Yemen vice president: Houthi attack on Saudi oil tanker obstructs peace process

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Houthis dressed in army fatigues march in a parade during a gathering in the capital Sanaa on January 1, 2017. (File photo: AFP)
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Ali Mohsen Al-Ahmar listens to a question during an interview with AFP in Sanaa on February 18, 2012. (File photo: AFP)
Updated 27 July 2018

Yemen vice president: Houthi attack on Saudi oil tanker obstructs peace process

  • Ali Mohsen Al-Ahmar said repeated targeting of shipping lines in international waters by the Houthis continues to obstruct the peace process
  • Leaders from the Arab world also condemned the attack, highlighting the urgency to liberate Hodeidah from the Houthis

Yemeni Vice President Ali Mohsen Al-Ahmar said on Wednesday that the targeting of the Saudi oil tanker in international waters west of the port of Hodeidah is a deliberate terror attack by the Houthis to disrupt maritime traffic that hinders peace efforts.

According to the official Yemeni news agency, the vice president said that the repeated targeting of shipping lines in international waters by the Houthis continues to obstruct the peace process led by United Nations' special envoy to Yemen, Martin Griffiths. Al-Ahmar added that the militia continued to use the port of Hodeidah to launch terror attacks.  

The vice president reiterated the keenness of the Yemeni government, supported by the Saudi-led Arab Coalition, to liberate Hodeidah and put a stop to the dangers of the Iran-backed Houthis who pose a threat to regional and international security and the movement of navigation and international trade.

Meanwhile, Kuwait announced that it is also considering halting all oil shipments through Bab al-Mandeb Strait.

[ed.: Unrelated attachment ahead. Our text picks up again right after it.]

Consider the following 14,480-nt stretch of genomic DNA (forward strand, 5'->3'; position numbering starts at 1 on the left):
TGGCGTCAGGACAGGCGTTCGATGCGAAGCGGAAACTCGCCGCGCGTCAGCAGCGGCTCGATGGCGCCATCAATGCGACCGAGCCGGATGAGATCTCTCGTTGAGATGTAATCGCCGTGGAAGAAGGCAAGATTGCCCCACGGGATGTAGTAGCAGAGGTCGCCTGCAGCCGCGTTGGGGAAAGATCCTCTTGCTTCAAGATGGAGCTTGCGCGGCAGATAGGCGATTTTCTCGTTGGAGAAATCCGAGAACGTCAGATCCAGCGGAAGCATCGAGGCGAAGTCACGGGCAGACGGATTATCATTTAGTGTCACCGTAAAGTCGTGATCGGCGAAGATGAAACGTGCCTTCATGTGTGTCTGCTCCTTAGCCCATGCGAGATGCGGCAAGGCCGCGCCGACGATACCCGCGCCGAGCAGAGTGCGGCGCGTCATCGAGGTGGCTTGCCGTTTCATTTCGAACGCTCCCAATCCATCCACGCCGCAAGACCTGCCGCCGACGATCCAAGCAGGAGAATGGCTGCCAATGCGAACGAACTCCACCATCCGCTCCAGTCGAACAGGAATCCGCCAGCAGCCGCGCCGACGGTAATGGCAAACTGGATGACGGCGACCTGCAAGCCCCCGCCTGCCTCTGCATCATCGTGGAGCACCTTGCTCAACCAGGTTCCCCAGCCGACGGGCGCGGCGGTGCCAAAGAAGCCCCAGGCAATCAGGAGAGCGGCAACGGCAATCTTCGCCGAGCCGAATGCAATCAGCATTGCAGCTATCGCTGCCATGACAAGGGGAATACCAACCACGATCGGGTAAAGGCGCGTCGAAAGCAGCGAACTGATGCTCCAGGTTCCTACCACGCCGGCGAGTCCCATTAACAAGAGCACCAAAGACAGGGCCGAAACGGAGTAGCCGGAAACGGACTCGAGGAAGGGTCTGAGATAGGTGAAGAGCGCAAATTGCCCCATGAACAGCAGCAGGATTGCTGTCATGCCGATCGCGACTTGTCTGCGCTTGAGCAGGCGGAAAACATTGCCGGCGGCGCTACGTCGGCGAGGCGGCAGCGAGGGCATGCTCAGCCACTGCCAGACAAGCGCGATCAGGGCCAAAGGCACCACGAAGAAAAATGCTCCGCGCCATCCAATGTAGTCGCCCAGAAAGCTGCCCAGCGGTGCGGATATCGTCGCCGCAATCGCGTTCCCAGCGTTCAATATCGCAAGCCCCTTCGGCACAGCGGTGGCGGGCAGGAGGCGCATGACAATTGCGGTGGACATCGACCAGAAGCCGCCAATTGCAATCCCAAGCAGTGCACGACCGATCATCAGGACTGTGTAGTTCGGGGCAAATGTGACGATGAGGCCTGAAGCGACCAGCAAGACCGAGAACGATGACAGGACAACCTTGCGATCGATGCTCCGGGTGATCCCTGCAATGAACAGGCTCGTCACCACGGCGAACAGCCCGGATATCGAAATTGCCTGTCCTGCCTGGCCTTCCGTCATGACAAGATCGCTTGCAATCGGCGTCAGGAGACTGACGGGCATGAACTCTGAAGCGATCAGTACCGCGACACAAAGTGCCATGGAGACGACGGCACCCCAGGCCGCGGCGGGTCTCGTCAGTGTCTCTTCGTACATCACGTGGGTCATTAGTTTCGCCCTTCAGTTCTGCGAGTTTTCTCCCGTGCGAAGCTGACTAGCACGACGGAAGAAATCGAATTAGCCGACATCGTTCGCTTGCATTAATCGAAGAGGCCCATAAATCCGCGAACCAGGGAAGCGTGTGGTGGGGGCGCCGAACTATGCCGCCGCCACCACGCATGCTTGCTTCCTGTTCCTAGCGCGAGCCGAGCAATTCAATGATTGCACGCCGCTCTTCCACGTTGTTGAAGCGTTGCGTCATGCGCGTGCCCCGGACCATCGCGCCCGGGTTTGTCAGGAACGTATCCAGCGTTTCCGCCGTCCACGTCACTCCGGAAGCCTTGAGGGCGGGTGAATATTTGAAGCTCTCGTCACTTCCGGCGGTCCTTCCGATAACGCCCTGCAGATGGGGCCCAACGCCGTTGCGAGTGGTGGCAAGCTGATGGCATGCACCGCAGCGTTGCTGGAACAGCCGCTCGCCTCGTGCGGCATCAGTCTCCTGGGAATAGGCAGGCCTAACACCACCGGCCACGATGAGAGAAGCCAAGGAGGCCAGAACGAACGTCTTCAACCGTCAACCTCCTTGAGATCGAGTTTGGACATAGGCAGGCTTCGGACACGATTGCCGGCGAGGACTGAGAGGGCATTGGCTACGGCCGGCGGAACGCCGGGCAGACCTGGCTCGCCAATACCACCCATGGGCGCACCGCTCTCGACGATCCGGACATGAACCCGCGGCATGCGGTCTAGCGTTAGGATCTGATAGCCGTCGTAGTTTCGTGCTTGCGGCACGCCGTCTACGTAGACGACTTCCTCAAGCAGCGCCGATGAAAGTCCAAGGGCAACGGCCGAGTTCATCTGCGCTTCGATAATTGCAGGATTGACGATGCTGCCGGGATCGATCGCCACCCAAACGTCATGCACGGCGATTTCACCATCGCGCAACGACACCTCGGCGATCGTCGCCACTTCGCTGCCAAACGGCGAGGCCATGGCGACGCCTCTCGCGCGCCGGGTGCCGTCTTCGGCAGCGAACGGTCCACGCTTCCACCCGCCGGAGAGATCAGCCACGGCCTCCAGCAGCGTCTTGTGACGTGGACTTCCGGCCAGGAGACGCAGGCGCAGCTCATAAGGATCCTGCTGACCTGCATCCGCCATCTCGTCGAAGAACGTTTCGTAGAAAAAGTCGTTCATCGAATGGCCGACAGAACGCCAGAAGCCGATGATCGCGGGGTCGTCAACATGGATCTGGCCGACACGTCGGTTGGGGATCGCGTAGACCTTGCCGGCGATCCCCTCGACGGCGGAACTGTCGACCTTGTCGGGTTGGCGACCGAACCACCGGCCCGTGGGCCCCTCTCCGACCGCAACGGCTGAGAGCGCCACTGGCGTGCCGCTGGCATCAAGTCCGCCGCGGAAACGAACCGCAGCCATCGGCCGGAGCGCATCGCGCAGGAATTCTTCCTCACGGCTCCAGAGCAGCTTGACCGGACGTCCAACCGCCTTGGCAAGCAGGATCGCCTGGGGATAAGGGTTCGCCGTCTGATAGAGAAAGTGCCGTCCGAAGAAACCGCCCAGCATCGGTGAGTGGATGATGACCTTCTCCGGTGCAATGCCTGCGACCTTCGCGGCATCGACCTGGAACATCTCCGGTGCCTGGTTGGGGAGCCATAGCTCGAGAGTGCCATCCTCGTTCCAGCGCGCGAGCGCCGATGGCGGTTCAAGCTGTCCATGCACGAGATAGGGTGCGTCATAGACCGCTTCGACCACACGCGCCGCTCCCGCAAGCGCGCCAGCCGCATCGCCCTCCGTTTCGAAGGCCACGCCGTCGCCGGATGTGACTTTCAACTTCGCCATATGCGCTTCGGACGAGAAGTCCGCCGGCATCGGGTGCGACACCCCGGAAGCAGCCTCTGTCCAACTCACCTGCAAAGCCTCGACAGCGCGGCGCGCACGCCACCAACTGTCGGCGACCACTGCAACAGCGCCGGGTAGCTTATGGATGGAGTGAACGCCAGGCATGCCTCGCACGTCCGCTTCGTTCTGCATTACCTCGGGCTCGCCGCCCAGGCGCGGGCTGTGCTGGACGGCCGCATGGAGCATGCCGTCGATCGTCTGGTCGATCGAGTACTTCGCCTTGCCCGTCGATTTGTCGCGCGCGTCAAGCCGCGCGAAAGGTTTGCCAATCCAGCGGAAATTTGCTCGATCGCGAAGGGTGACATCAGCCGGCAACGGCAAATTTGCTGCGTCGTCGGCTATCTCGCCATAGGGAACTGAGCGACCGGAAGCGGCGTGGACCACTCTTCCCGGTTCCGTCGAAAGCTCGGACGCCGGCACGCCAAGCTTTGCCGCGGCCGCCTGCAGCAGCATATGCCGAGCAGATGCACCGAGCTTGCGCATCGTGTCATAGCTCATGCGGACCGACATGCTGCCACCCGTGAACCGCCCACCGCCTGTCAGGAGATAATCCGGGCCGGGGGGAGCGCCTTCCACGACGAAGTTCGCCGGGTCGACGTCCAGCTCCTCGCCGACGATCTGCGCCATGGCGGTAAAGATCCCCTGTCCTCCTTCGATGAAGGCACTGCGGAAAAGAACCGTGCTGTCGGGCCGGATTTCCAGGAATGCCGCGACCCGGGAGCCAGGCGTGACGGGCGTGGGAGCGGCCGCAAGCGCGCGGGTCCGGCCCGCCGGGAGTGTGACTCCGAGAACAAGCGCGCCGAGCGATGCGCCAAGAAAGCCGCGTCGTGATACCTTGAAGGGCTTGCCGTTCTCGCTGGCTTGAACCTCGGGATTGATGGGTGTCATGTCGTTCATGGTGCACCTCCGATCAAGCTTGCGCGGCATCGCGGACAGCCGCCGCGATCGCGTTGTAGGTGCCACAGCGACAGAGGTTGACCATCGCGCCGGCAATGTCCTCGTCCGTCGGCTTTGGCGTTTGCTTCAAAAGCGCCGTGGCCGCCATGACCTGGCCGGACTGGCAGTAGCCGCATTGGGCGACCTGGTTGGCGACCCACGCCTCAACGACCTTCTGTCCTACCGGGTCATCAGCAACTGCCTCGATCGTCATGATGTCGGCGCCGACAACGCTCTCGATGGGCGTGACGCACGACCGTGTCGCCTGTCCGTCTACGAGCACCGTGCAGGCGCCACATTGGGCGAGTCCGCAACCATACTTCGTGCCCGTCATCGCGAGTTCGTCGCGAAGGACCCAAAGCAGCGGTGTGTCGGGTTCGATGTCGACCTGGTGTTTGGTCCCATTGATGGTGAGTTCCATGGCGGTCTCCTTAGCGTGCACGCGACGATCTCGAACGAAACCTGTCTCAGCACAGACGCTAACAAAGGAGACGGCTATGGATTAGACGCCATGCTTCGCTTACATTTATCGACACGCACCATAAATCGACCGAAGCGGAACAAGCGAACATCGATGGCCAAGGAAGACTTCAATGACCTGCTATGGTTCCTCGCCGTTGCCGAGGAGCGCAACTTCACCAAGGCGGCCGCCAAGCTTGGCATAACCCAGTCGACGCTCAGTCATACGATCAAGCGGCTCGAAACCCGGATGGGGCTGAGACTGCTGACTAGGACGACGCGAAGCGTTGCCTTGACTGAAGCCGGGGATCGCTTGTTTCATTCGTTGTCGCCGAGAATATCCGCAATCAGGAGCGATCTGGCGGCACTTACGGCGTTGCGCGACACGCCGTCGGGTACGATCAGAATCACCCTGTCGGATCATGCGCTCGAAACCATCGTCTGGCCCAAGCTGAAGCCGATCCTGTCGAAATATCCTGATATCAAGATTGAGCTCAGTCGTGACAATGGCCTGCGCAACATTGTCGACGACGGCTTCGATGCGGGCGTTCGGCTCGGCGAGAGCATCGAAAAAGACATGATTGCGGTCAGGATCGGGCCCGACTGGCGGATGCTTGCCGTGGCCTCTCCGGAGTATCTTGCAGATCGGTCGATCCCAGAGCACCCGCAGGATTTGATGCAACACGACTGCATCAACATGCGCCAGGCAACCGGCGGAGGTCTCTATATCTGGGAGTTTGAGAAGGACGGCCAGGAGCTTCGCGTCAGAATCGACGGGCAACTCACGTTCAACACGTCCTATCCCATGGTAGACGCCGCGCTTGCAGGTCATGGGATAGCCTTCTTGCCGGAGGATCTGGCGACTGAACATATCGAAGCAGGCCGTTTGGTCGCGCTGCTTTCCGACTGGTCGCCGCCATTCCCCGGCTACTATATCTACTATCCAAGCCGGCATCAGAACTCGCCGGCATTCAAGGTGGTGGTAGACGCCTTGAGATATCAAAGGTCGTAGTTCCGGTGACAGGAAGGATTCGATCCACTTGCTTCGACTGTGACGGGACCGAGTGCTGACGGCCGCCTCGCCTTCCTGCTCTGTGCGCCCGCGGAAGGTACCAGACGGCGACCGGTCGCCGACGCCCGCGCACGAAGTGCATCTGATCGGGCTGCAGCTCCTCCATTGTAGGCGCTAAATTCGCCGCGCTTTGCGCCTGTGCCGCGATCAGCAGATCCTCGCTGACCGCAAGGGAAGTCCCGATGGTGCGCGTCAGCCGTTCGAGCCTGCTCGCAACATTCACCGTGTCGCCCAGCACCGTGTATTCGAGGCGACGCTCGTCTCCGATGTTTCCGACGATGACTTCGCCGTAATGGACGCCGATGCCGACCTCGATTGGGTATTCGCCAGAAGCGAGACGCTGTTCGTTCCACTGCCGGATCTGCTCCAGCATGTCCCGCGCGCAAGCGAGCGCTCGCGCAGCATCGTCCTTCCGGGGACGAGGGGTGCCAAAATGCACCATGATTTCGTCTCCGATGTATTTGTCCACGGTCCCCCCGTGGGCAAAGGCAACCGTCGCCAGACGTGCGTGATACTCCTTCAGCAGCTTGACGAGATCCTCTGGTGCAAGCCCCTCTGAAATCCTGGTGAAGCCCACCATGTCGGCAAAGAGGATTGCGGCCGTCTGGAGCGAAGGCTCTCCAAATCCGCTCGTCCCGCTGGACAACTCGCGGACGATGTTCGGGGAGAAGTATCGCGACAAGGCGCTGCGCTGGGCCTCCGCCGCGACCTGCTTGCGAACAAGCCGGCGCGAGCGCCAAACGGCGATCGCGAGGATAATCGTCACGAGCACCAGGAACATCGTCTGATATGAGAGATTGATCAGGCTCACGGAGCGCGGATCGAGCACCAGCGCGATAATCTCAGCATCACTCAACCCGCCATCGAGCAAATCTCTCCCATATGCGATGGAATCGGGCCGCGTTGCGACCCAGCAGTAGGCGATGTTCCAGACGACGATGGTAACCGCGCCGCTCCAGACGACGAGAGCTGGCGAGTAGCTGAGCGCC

Regional outcry 

The attack was met by a regional outcry. The Arab Parliament condemned the targeting of the oil tanker in the Red Sea, calling it “a serious threat to international peace and security.”

The head of the Arab Parliament, Meshal Al-Sulami, said “the targeting of oil tankers by the Iranian Houthi militia in the Red Sea is a terrorist act.”

He called on the international community to take immediate decisive action to secure the oil pipelines to the world and hold the Houthis militia and groups who support them accountable.

Al-Sulami recently called on the United Nations to take urgent and firm measures against the Houthis for recruiting child soldiers and putting them in battlefields.

The Organization of Islamic Cooperation (OIC), Bahrain and the UAE also condemned the attack. The UAE’s Minister of State for Foreign Affairs, Anwar Gargash, said the incident highlights the urgent need to liberate Hodeidah from the Houthis.

“The cowardly attack constitutes a flagrant violation of all international laws and norms and poses a serious threat to the freedom of international trade and maritime navigation in Bab Al-Mandab Strait and the Red Sea,” Bahrain's Ministry of Foreign Affairs said. 

“Whilst reiterating its full solidarity with the Kingdom of Saudi Arabia and supporting the measures it takes to preserve its resources and deter attempts to harm its security, Bahrain emphasizes the need for immediate global action to put an end to such dangerous acts,” the ministry stressed in a statement issued on Thursday.

The ministry called upon the international community to confront the terror acts of the Houthi coup militias in Yemen and to stand up to all those who support them and provide them with funds in order to protect international navigation in Bab Al-Mandab Strait.